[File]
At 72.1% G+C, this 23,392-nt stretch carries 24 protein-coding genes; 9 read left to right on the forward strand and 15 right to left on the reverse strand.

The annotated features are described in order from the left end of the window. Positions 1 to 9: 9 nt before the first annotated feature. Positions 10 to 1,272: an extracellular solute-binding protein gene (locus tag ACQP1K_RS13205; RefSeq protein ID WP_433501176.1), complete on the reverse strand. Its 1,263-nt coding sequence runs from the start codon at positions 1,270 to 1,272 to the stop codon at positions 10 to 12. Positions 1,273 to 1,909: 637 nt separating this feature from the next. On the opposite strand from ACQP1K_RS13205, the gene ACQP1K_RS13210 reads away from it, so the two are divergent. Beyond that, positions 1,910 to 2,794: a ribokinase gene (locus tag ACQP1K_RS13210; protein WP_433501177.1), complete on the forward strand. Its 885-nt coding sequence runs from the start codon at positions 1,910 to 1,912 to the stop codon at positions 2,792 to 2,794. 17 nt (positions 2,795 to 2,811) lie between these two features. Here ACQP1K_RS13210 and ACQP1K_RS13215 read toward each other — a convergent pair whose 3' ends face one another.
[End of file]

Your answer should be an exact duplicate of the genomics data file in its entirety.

At 72.1% G+C, this 23,392-nt stretch carries 24 protein-coding genes; 9 read left to right on the forward strand and 15 right to left on the reverse strand.

The annotated features are described in order from the left end of the window. Positions 1 to 9: 9 nt before the first annotated feature. Positions 10 to 1,272: an extracellular solute-binding protein gene (locus tag ACQP1K_RS13205; RefSeq protein ID WP_433501176.1), complete on the reverse strand. Its 1,263-nt coding sequence runs from the start codon at positions 1,270 to 1,272 to the stop codon at positions 10 to 12. Positions 1,273 to 1,909: 637 nt separating this feature from the next. On the opposite strand from ACQP1K_RS13205, the gene ACQP1K_RS13210 reads away from it, so the two are divergent. Beyond that, positions 1,910 to 2,794: a ribokinase gene (locus tag ACQP1K_RS13210; protein WP_433501177.1), complete on the forward strand. Its 885-nt coding sequence runs from the start codon at positions 1,910 to 1,912 to the stop codon at positions 2,792 to 2,794. 17 nt (positions 2,795 to 2,811) lie between these two features. Here ACQP1K_RS13210 and ACQP1K_RS13215 read toward each other — a convergent pair whose 3' ends face one another.